BACTERIAL COMMUNITY SHIFTS OF A HIGH MOUNTAIN LAKE IN RESPONSE TO VARIABLE SIMULATED CONDITIONS: AVAILABILITY OF NUTRIENTS, LIGHT AND OXYGEN

MUNTI YUHANA, THOMAS HORATH, KURT HANSELMANN

Abstract


We studied bacterial population composition shifts by exposing natural water samples to variable simulated environmental conditions.
The samples were taken from Lake Jori XIII (2640 m a.s.l), an oligo-to mesotrophic cold freshwater lake, located in the eastern Swiss
Alps. The Jori lakes are characterized as remote, unpolluted high mountain lakes with a long period of ice cover and typically low
nutrient concentrations. Culture independent techniques (PCR-based analyses) were used for detection and molecular
characterization of a large number of bacteria most of which are still uncultivable. Bacterial community shifts over three ecological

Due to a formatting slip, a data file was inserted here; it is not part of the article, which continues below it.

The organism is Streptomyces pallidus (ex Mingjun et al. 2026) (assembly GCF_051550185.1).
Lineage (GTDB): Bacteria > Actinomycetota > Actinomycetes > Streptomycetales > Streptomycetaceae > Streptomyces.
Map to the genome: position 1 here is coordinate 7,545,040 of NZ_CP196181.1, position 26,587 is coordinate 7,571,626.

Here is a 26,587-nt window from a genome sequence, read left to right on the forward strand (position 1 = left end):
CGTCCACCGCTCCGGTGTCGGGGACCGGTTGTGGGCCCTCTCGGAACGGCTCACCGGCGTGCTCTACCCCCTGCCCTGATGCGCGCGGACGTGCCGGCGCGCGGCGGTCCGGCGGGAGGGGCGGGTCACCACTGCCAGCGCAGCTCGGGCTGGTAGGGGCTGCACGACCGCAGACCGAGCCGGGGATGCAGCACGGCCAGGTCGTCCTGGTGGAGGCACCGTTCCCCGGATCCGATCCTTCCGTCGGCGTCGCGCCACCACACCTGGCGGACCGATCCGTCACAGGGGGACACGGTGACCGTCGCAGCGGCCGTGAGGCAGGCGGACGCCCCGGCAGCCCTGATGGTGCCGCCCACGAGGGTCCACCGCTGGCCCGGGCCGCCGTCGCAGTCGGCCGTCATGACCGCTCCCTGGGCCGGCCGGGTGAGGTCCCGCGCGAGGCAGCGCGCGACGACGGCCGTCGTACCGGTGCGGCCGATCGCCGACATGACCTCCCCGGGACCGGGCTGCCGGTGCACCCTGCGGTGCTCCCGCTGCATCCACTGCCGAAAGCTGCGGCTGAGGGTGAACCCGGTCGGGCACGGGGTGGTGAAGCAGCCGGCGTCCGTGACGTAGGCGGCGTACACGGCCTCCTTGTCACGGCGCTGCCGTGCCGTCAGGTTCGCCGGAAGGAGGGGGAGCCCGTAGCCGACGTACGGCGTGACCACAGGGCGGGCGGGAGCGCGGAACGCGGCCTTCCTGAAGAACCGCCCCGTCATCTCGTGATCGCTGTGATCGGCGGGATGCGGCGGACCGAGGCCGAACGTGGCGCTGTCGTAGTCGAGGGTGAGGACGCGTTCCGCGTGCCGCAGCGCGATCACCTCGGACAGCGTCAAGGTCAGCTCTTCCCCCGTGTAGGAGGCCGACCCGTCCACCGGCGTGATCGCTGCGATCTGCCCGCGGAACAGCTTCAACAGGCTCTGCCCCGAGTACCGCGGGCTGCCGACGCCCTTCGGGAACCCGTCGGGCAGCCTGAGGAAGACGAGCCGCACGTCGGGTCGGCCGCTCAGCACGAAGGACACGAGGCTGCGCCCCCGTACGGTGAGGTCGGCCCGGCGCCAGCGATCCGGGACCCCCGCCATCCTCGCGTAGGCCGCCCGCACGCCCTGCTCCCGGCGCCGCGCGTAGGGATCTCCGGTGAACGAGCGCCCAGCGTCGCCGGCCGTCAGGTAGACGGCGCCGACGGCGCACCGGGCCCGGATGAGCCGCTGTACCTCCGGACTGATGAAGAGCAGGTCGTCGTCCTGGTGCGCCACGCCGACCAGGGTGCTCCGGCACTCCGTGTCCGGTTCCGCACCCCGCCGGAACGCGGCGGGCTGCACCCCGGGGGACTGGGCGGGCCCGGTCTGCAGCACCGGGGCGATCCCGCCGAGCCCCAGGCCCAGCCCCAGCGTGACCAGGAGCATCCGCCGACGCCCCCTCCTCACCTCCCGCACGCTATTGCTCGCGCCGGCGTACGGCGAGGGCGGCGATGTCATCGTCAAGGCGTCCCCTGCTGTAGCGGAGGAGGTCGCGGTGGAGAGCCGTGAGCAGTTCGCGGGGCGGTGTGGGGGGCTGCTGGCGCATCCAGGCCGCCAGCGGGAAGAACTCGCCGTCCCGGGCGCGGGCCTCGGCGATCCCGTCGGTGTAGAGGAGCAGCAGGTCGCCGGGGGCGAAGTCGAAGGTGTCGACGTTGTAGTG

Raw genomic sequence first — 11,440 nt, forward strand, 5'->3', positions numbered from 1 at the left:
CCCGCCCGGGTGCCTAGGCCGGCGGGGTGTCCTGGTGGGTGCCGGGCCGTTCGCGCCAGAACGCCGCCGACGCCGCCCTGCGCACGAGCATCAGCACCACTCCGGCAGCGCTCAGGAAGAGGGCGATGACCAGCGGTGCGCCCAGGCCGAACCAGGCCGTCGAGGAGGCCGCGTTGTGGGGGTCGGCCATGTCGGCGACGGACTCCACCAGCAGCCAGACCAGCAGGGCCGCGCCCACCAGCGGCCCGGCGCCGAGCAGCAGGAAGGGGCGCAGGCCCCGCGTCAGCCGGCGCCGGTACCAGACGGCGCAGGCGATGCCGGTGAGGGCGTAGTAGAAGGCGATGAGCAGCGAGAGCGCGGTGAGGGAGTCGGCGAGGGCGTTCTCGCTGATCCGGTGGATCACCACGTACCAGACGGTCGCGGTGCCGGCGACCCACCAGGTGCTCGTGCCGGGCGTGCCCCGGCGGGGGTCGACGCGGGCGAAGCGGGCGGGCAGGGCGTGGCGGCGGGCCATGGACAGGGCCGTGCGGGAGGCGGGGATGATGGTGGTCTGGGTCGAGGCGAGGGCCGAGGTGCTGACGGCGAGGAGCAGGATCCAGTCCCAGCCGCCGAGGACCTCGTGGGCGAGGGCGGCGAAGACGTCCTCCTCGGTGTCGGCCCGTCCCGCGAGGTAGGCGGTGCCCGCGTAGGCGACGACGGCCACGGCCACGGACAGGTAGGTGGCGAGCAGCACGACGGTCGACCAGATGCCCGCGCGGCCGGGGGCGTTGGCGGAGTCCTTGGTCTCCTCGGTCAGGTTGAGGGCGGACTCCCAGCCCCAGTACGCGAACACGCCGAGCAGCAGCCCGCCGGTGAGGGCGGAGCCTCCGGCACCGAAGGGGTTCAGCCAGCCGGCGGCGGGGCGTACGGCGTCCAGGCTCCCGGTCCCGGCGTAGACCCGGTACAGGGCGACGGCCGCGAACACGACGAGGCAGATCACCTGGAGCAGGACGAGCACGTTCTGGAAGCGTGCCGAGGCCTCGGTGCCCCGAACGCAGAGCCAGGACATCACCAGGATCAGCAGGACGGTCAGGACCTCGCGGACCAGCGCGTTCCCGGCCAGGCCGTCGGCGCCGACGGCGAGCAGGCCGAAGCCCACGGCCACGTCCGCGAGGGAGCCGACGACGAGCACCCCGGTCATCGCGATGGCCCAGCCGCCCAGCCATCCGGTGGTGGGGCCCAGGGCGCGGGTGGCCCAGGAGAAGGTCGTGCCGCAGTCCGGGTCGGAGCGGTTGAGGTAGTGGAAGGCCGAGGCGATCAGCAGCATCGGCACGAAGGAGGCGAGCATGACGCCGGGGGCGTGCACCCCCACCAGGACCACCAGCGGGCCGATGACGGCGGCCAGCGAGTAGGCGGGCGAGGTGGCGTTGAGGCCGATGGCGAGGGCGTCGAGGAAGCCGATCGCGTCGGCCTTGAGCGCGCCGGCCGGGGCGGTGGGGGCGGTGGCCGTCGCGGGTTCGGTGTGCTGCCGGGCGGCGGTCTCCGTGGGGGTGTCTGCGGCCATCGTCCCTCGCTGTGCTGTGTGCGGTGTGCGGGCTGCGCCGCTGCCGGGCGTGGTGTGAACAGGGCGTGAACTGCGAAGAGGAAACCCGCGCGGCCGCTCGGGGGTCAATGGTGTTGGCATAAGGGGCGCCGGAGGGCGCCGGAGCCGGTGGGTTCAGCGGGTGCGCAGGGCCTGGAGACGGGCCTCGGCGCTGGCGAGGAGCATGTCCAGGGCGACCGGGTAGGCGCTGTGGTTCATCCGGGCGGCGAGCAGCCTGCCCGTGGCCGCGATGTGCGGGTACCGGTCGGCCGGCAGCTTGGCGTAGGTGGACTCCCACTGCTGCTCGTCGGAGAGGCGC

conditions (nutrients, light and oxygen availability) were detected by using Temporal Temperature gradient Gel Electrophoresis (TTGE)
of a PCR-amplified part of the 16S rRNA gene. The bacterial populations responded differently to the variable conditions, as
revealed by TTGE pattern shifts during the experiment.
Key words: Temporal Temperature gradient Gel Electrophoresis (TTGE), ARB, small subunit ribosomal RNA gene (SSU rRNA gene),
alpine freshwater lake JOri XIII, PCR

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DOI: http://dx.doi.org/10.11598/btb.2006.13.2.219

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